This fall, one lucky auto repair or parts professional will be walking away from the Automotive Aftermarket Products Expo (AAPEX) with the keys to a newly restored ’53 Chevy pickup. The giveaway is part of a sweepstakes from Brake Part Inc’s (BPI) Raybestos brand.
The ’53 Chevy pickup is the sixth custom build by Raybestos and the first truck rebuild the company has taken on.
“We have rebuilt some really cool vehicles in the past, including two Mustangs, a Camaro, a Tundra, a roadster and a GTO, but we have never rebuilt a classic pickup. The ’53 Chevy pickup is iconic and we thought our customers would love the chance to win such a unique, upgraded vehicle,” shares Paul Ferrandino, chief commercial officer at Brake Parts Inc.
To tackle the Chevy rebuild, Raybestos partnered with Jeff Schwartz and his team at Schwartz Performance. This is the third build collaboration between Schwartz and Raybestos. Schwartz Performance also completed the company’s ‘69 Mustang build in 2016 and RS ’71 Camaro restoration in 2014.
“We knew about Jeff and the team at Schwartz Performance because they are world-renowned for their first-class work restoring and upgrading classic cars. Jeff has such a wide range of expertise, and because of the great relationship we’ve developed, these vehicles have turned out exactly the way that we had planned,” says Ferrandino.
Breaking Down the Rebuild
Restoring a classic vehicle can be time consuming. The Raybestos ’53 Chevy pickup rebuild took more than 2,000 man-hours to complete, says Jeff Schwartz, president of Schwartz Performance. The majority of it spent on bodywork and paint.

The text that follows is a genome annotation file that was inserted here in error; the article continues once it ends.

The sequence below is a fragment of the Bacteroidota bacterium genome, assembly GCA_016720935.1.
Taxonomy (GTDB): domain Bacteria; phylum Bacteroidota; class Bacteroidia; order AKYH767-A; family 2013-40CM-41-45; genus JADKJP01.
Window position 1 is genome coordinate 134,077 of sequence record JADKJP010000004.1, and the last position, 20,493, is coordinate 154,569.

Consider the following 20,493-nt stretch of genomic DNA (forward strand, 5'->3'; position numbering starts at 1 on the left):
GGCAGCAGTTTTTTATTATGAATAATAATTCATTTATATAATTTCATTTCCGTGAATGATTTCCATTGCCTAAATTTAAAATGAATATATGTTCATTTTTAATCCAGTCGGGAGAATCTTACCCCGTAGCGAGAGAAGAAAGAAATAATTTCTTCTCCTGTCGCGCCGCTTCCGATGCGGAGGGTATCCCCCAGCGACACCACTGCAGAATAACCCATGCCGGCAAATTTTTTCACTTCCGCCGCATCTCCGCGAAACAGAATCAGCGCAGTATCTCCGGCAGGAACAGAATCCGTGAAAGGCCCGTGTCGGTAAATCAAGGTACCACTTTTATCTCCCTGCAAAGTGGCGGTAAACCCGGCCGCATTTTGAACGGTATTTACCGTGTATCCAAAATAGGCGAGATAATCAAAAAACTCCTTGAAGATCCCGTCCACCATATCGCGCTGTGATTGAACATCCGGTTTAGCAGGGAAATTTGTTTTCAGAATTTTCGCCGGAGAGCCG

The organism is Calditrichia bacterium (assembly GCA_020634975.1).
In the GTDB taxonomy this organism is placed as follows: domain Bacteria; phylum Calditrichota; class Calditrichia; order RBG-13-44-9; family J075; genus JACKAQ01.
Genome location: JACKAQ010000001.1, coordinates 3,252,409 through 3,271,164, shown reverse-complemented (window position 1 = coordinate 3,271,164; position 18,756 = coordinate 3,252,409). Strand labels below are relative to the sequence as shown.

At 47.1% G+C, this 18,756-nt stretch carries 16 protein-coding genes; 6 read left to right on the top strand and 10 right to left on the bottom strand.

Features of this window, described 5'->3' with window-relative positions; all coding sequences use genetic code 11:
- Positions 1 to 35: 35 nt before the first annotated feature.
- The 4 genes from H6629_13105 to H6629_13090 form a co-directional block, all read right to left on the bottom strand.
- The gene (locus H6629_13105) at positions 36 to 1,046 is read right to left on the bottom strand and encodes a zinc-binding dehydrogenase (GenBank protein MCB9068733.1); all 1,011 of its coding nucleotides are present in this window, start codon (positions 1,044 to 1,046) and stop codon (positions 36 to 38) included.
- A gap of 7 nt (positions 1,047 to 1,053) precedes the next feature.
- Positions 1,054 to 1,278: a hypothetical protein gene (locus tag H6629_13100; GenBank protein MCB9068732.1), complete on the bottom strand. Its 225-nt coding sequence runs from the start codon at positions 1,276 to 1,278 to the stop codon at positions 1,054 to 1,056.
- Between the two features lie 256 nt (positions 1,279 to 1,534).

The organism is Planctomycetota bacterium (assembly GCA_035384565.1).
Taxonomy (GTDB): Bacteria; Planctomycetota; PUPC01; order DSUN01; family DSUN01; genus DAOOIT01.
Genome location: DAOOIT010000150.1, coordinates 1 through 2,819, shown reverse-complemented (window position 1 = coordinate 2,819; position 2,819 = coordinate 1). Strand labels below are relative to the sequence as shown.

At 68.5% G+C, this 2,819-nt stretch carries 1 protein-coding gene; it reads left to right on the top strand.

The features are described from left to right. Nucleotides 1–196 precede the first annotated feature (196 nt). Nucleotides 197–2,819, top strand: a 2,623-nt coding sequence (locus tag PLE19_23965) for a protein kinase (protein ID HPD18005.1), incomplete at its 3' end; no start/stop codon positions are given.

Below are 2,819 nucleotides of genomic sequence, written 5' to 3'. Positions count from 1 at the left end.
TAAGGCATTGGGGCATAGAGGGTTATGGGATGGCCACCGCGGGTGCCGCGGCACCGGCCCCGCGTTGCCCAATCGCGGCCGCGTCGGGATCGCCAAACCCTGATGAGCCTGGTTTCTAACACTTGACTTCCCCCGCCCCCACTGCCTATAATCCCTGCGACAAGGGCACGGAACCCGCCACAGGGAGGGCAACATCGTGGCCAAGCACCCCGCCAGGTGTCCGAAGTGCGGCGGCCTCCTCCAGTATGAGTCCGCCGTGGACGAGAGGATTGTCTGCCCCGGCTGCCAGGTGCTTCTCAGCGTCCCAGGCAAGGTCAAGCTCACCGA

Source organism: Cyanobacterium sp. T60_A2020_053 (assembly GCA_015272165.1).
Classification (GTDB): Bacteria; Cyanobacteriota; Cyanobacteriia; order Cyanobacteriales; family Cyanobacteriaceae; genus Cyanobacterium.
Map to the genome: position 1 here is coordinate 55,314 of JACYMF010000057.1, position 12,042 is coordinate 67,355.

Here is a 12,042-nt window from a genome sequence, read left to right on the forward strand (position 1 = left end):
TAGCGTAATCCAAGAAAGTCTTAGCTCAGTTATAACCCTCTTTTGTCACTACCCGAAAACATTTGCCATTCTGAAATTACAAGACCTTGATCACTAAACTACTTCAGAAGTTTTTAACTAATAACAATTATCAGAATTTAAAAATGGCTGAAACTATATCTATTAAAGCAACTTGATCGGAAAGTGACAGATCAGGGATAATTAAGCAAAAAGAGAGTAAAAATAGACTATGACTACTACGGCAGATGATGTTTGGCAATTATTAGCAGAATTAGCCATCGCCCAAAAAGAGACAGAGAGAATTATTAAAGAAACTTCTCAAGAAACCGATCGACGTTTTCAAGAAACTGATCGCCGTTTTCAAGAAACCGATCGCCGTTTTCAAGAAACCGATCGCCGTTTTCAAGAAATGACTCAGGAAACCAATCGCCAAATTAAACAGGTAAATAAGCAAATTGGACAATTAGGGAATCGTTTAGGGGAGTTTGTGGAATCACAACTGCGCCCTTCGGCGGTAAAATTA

“The most challenging aspect of the Raybestos ’53 Chevy pickup was the fact this is a truck and trucks are very time consuming when it comes to body work and paint, mainly due to the fact there are so many pieces. Every part must be carefully prepped and worked on individually, as you can’t access some areas when it’s assembled. This same process carries over to the wet sanding and buffing. It must all be done separately and very carefully assembled,” Schwartz shares.
“Since we’ve built and track-tested many trucks and cars, we are very aware that a truck chassis must be much stronger than a car chassis, mainly due to the numerous body parts that are bolted together. For example, the bed has many pieces of stainless and oak wood bolted together to make the floor, and all this flexes, especially on a stock chassis,” he continues. “When you bolt a car body onto a chassis, the body adds strength and stiffness, but with the truck’s separate cab, bolting it to a chassis doesn’t really stiffen it. So from the beginning, our truck chassis uses a much larger six-inch-tall chassis rail and has two-inch-round tubular braces welded between the rails to minimize torsional flex.”
Schwartz’s team tried to reuse as much of the original pickup as possible. Any parts that weren’t reused were sold off.